"Why should I?" replied Greg Walters, division chief of fire protection for the Peoria Fire Department. "We're just gonna break 'em!"
They did, plus several more for good measure.
Peoria fire officials teamed up with the Heart of Illinois Project Impact on Saturday at the department's Galena Road training facility to test how a newly developed window treatment affects firefighters' ability to enter burning buildings' windows.
The treatment, developed by the 3M company of St. Paul, Minn., is a thin, multilayered coating that holds glass windows together upon impact. Instead of breaking apart and letting shards fly away, the treatment binds any broken fragments like glass in a car's windshield.
Lynn Linder, development coordinator for HOIPI, said her group constantly is searching for ways to reinforce home windows, especially because intense storms often can turn glass shards into projectiles that injure people inside.
Still, a question loomed: Would the coating hold so well that firefighters could not penetrate treated windows?
"Any time you increase safety for one thing, you wonder if it decreases safety in another area," Linder said, adding that some window-strengthening products are so strong they force firefighters to cut windows with an electric saw.
On Saturday, with a representative from 3M and members of other Peoria-area fire departments looking on, city fire officials put the coating to the test.
In a series of trials, firefighters repeatedly broke through treated windows with axes and other tools.
They needed multiple blows to penetrate treated windows, but in each case the coating prevented large, pointed glass shards from plummeting to the ground (a process dubbed "the guillotine effect" by fire personnel).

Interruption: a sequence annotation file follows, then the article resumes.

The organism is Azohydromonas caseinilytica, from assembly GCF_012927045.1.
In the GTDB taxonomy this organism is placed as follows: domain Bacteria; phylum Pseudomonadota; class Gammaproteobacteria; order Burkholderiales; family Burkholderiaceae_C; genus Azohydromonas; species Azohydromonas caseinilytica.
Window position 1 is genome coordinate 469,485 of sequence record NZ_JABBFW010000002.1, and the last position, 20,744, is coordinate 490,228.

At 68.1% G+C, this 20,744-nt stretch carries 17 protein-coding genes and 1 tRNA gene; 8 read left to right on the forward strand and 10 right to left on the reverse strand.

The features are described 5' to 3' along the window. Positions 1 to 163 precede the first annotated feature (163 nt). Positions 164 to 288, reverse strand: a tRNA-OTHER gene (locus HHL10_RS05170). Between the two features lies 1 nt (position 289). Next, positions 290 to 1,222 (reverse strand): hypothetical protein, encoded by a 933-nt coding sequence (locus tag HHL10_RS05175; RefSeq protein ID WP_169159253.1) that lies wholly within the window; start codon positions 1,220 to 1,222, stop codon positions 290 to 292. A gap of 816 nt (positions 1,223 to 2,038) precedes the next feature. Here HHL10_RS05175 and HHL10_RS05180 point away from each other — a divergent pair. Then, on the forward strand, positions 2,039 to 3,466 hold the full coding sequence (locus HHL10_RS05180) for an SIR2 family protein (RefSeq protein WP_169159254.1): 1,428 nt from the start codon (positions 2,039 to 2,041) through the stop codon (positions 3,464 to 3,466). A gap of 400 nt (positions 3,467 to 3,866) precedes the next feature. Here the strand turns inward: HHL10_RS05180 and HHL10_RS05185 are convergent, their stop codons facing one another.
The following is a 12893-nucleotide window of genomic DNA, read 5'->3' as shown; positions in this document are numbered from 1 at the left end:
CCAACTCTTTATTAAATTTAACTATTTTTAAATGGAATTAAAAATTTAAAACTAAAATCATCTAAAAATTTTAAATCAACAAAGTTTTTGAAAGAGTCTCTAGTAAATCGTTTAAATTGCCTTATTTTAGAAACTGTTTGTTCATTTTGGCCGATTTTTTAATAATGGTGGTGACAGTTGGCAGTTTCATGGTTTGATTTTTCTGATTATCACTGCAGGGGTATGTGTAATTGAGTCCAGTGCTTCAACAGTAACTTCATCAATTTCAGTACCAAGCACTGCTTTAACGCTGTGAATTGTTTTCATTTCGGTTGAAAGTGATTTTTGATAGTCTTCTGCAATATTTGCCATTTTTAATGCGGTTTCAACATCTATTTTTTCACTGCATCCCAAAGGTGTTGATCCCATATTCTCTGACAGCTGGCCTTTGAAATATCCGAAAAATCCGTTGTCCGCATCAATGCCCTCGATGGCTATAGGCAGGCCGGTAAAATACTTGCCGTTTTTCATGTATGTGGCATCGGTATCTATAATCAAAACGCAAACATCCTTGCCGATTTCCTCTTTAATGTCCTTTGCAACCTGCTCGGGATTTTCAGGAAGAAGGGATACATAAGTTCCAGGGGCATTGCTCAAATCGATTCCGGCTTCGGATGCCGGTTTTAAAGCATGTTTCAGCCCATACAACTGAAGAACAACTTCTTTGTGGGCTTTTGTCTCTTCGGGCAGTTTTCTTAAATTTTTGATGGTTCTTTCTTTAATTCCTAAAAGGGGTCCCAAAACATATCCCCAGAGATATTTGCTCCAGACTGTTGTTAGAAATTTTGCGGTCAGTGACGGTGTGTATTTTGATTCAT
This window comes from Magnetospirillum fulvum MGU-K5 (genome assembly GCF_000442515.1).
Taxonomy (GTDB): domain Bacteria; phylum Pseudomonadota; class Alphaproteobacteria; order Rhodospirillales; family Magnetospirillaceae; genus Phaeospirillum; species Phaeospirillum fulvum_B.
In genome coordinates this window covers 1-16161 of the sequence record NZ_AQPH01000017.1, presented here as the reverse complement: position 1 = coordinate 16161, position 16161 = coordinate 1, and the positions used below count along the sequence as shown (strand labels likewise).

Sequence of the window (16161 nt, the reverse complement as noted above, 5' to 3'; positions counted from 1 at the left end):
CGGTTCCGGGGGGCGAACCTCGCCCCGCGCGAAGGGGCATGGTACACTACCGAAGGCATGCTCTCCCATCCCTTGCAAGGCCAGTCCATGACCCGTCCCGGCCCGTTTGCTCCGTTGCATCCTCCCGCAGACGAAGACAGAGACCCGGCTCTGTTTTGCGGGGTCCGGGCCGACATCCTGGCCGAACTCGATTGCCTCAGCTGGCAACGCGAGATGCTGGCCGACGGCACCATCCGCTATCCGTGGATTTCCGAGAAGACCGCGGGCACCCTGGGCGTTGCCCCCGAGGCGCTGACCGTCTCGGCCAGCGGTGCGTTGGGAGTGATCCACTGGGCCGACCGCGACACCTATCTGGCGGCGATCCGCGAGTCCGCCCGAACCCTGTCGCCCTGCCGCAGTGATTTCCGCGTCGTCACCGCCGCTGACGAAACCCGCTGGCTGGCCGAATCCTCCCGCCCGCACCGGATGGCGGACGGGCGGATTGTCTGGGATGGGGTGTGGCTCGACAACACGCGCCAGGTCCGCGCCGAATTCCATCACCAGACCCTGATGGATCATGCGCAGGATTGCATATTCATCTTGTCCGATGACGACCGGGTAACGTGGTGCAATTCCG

Firefighters also exposed the product to fire to test whether the windows would self-ventilate and break apart on their own under intense heat. The windows did, much to the delight of fire officials.
Although Walters said he was pleased with the experiment's findings, he said department members likely will discuss the product with several other area fire officials before offering an endorsement or condemnation.
Still, Walters said he was relieved that the product did not raise any red flags.
"My personal opinion, and I want to talk to other firefighters here, is that I'm not seeing a problem with it," he said.
3M, which already has marketed the product for homes and offices in cities such as Chicago and Los Angeles, is considering marketing the coating in Peoria and Tazewell counties.
Capt. Mike Crouch of the Tuscarora Volunteer Fire Department said the demonstration proved that, assuming this and other window-strengthening products catch on, he may need to evaluate his training techniques.
"I'm here to learn," Crouch said. "If it's a new product and a good product, we'll probably be seeing a lot of houses with it soon."